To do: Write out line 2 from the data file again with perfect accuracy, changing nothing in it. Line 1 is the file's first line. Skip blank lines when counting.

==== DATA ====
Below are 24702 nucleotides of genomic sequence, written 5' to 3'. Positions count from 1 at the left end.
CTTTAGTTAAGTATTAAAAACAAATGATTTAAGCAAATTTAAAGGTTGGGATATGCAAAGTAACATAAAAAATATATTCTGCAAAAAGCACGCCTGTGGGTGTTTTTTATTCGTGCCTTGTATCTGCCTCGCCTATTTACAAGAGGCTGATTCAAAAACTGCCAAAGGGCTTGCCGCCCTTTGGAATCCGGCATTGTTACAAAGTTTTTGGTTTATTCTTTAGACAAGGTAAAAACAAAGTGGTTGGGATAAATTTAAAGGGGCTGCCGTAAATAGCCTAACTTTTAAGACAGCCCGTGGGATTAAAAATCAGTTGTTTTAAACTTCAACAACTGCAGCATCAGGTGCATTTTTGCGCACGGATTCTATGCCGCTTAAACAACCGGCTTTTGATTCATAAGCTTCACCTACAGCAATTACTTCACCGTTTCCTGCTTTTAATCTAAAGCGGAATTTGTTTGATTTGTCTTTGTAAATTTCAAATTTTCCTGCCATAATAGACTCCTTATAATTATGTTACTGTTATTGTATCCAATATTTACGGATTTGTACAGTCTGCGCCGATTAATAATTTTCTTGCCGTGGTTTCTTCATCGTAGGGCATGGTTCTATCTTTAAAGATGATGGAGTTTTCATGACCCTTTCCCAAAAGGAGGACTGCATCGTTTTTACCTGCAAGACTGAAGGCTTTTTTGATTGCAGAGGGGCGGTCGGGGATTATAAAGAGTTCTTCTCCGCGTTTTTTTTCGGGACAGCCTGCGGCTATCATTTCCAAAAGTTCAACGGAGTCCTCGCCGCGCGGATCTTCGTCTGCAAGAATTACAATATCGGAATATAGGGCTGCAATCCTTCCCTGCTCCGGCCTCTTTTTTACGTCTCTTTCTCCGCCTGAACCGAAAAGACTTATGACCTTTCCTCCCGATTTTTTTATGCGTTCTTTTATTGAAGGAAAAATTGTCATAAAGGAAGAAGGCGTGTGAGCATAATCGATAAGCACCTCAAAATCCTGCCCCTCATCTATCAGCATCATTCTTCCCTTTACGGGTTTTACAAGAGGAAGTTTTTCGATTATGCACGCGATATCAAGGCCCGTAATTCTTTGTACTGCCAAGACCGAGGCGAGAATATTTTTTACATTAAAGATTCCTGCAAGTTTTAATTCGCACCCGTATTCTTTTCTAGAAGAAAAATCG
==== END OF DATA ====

CTTTAGTTAAGTATTAAAAACAAATGATTTAAGCAAATTTAAAGGTTGGGATATGCAAAGTAACATAAAAAATATATTCTGCAAAAAGCACGCCTGTGGGTGTTTTTTATTCGTGCCTTGTATCTGCCTCGCCTATTTACAAGAGGCTGATTCAAAAACTGCCAAAGGGCTTGCCGCCCTTTGGAATCCGGCATTGTTACAAAGTTTTTGGTTTATTCTTTAGACAAGGTAAAAACAAAGTGGTTGGGATAAATTTAAAGGGGCTGCCGTAAATAGCCTAACTTTTAAGACAGCCCGTGGGATTAAAAATCAGTTGTTTTAAACTTCAACAACTGCAGCATCAGGTGCATTTTTGCGCACGGATTCTATGCCGCTTAAACAACCGGCTTTTGATTCATAAGCTTCACCTACAGCAATTACTTCACCGTTTCCTGCTTTTAATCTAAAGCGGAATTTGTTTGATTTGTCTTTGTAAATTTCAAATTTTCCTGCCATAATAGACTCCTTATAATTATGTTACTGTTATTGTATCCAATATTTACGGATTTGTACAGTCTGCGCCGATTAATAATTTTCTTGCCGTGGTTTCTTCATCGTAGGGCATGGTTCTATCTTTAAAGATGATGGAGTTTTCATGACCCTTTCCCAAAAGGAGGACTGCATCGTTTTTACCTGCAAGACTGAAGGCTTTTTTGATTGCAGAGGGGCGGTCGGGGATTATAAAGAGTTCTTCTCCGCGTTTTTTTTCGGGACAGCCTGCGGCTATCATTTCCAAAAGTTCAACGGAGTCCTCGCCGCGCGGATCTTCGTCTGCAAGAATTACAATATCGGAATATAGGGCTGCAATCCTTCCCTGCTCCGGCCTCTTTTTTACGTCTCTTTCTCCGCCTGAACCGAAAAGACTTATGACCTTTCCTCCCGATTTTTTTATGCGTTCTTTTATTGAAGGAAAAATTGTCATAAAGGAAGAAGGCGTGTGAGCATAATCGATAAGCACCTCAAAATCCTGCCCCTCATCTATCAGCATCATTCTTCCCTTTACGGGTTTTACAAGAGGAAGTTTTTCGATTATGCACGCGATATCAAGGCCCGTAATTCTTTGTACTGCCAAGACCGAGGCGAGAATATTTTTTACATTAAAGATTCCTGCAAGTTTTAATTCGCACCCGTATTCTTTTCTAGAAGAAAAATCG